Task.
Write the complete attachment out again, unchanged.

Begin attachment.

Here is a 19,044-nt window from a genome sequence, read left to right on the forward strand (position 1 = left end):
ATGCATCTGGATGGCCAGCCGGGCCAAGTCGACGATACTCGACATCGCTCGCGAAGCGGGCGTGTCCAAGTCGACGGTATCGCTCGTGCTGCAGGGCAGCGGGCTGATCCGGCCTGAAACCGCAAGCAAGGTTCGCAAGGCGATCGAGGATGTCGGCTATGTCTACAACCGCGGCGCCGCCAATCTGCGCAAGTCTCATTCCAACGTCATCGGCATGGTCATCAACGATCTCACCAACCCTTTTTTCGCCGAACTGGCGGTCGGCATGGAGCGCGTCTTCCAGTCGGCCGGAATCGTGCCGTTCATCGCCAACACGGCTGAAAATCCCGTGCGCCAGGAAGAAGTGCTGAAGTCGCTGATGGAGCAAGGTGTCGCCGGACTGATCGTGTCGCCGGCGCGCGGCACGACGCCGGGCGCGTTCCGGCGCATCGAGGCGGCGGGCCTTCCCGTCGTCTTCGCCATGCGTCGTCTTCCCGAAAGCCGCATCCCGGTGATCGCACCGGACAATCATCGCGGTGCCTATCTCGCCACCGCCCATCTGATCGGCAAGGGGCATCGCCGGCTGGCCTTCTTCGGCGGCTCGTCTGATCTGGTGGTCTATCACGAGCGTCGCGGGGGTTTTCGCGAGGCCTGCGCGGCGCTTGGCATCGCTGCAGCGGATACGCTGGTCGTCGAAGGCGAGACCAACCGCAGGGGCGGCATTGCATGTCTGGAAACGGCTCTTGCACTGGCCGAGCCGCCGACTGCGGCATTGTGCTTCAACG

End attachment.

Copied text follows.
Here is a 19,044-nt window from a genome sequence, read left to right on the forward strand (position 1 = left end):
ATGCATCTGGATGGCCAGCCGGGCCAAGTCGACGATACTCGACATCGCTCGCGAAGCGGGCGTGTCCAAGTCGACGGTATCGCTCGTGCTGCAGGGCAGCGGGCTGATCCGGCCTGAAACCGCAAGCAAGGTTCGCAAGGCGATCGAGGATGTCGGCTATGTCTACAACCGCGGCGCCGCCAATCTGCGCAAGTCTCATTCCAACGTCATCGGCATGGTCATCAACGATCTCACCAACCCTTTTTTCGCCGAACTGGCGGTCGGCATGGAGCGCGTCTTCCAGTCGGCCGGAATCGTGCCGTTCATCGCCAACACGGCTGAAAATCCCGTGCGCCAGGAAGAAGTGCTGAAGTCGCTGATGGAGCAAGGTGTCGCCGGACTGATCGTGTCGCCGGCGCGCGGCACGACGCCGGGCGCGTTCCGGCGCATCGAGGCGGCGGGCCTTCCCGTCGTCTTCGCCATGCGTCGTCTTCCCGAAAGCCGCATCCCGGTGATCGCACCGGACAATCATCGCGGTGCCTATCTCGCCACCGCCCATCTGATCGGCAAGGGGCATCGCCGGCTGGCCTTCTTCGGCGGCTCGTCTGATCTGGTGGTCTATCACGAGCGTCGCGGGGGTTTTCGCGAGGCCTGCGCGGCGCTTGGCATCGCTGCAGCGGATACGCTGGTCGTCGAAGGCGAGACCAACCGCAGGGGCGGCATTGCATGTCTGGAAACGGCTCTTGCACTGGCCGAGCCGCCGACTGCGGCATTGTGCTTCAACG